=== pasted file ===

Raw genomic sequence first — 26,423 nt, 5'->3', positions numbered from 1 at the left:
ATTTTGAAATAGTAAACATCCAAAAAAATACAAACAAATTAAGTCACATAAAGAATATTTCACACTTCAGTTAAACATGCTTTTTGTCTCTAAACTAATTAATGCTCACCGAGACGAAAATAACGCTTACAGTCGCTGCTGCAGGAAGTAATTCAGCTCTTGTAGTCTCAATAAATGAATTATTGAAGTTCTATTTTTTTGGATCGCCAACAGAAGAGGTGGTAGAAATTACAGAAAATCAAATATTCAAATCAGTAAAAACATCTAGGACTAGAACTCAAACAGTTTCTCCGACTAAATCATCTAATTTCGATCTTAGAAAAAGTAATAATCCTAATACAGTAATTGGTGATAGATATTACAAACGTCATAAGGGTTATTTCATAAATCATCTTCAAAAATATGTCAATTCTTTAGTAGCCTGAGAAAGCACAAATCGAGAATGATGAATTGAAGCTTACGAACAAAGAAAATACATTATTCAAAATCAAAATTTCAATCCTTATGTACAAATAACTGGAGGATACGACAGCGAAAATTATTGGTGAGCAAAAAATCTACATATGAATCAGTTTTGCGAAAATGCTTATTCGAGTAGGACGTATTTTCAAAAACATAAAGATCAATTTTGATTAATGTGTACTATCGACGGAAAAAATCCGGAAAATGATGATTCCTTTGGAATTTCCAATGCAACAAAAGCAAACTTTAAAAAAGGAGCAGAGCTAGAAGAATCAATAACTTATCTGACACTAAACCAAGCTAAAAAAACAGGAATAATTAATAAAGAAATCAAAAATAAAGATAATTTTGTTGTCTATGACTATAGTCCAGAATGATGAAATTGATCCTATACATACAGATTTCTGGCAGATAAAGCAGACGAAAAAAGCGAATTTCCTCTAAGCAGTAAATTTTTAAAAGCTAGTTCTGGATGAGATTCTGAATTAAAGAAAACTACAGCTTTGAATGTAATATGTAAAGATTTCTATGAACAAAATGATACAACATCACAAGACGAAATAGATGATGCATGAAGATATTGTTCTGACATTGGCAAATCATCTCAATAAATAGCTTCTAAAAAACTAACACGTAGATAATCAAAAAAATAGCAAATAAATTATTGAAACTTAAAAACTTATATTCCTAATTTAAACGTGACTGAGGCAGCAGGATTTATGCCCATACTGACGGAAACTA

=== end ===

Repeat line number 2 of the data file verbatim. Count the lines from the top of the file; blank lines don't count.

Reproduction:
ATTTTGAAATAGTAAACATCCAAAAAAATACAAACAAATTAAGTCACATAAAGAATATTTCACACTTCAGTTAAACATGCTTTTTGTCTCTAAACTAATTAATGCTCACCGAGACGAAAATAACGCTTACAGTCGCTGCTGCAGGAAGTAATTCAGCTCTTGTAGTCTCAATAAATGAATTATTGAAGTTCTATTTTTTTGGATCGCCAACAGAAGAGGTGGTAGAAATTACAGAAAATCAAATATTCAAATCAGTAAAAACATCTAGGACTAGAACTCAAACAGTTTCTCCGACTAAATCATCTAATTTCGATCTTAGAAAAAGTAATAATCCTAATACAGTAATTGGTGATAGATATTACAAACGTCATAAGGGTTATTTCATAAATCATCTTCAAAAATATGTCAATTCTTTAGTAGCCTGAGAAAGCACAAATCGAGAATGATGAATTGAAGCTTACGAACAAAGAAAATACATTATTCAAAATCAAAATTTCAATCCTTATGTACAAATAACTGGAGGATACGACAGCGAAAATTATTGGTGAGCAAAAAATCTACATATGAATCAGTTTTGCGAAAATGCTTATTCGAGTAGGACGTATTTTCAAAAACATAAAGATCAATTTTGATTAATGTGTACTATCGACGGAAAAAATCCGGAAAATGATGATTCCTTTGGAATTTCCAATGCAACAAAAGCAAACTTTAAAAAAGGAGCAGAGCTAGAAGAATCAATAACTTATCTGACACTAAACCAAGCTAAAAAAACAGGAATAATTAATAAAGAAATCAAAAATAAAGATAATTTTGTTGTCTATGACTATAGTCCAGAATGATGAAATTGATCCTATACATACAGATTTCTGGCAGATAAAGCAGACGAAAAAAGCGAATTTCCTCTAAGCAGTAAATTTTTAAAAGCTAGTTCTGGATGAGATTCTGAATTAAAGAAAACTACAGCTTTGAATGTAATATGTAAAGATTTCTATGAACAAAATGATACAACATCACAAGACGAAATAGATGATGCATGAAGATATTGTTCTGACATTGGCAAATCATCTCAATAAATAGCTTCTAAAAAACTAACACGTAGATAATCAAAAAAATAGCAAATAAATTATTGAAACTTAAAAACTTATATTCCTAATTTAAACGTGACTGAGGCAGCAGGATTTATGCCCATACTGACGGAAACTA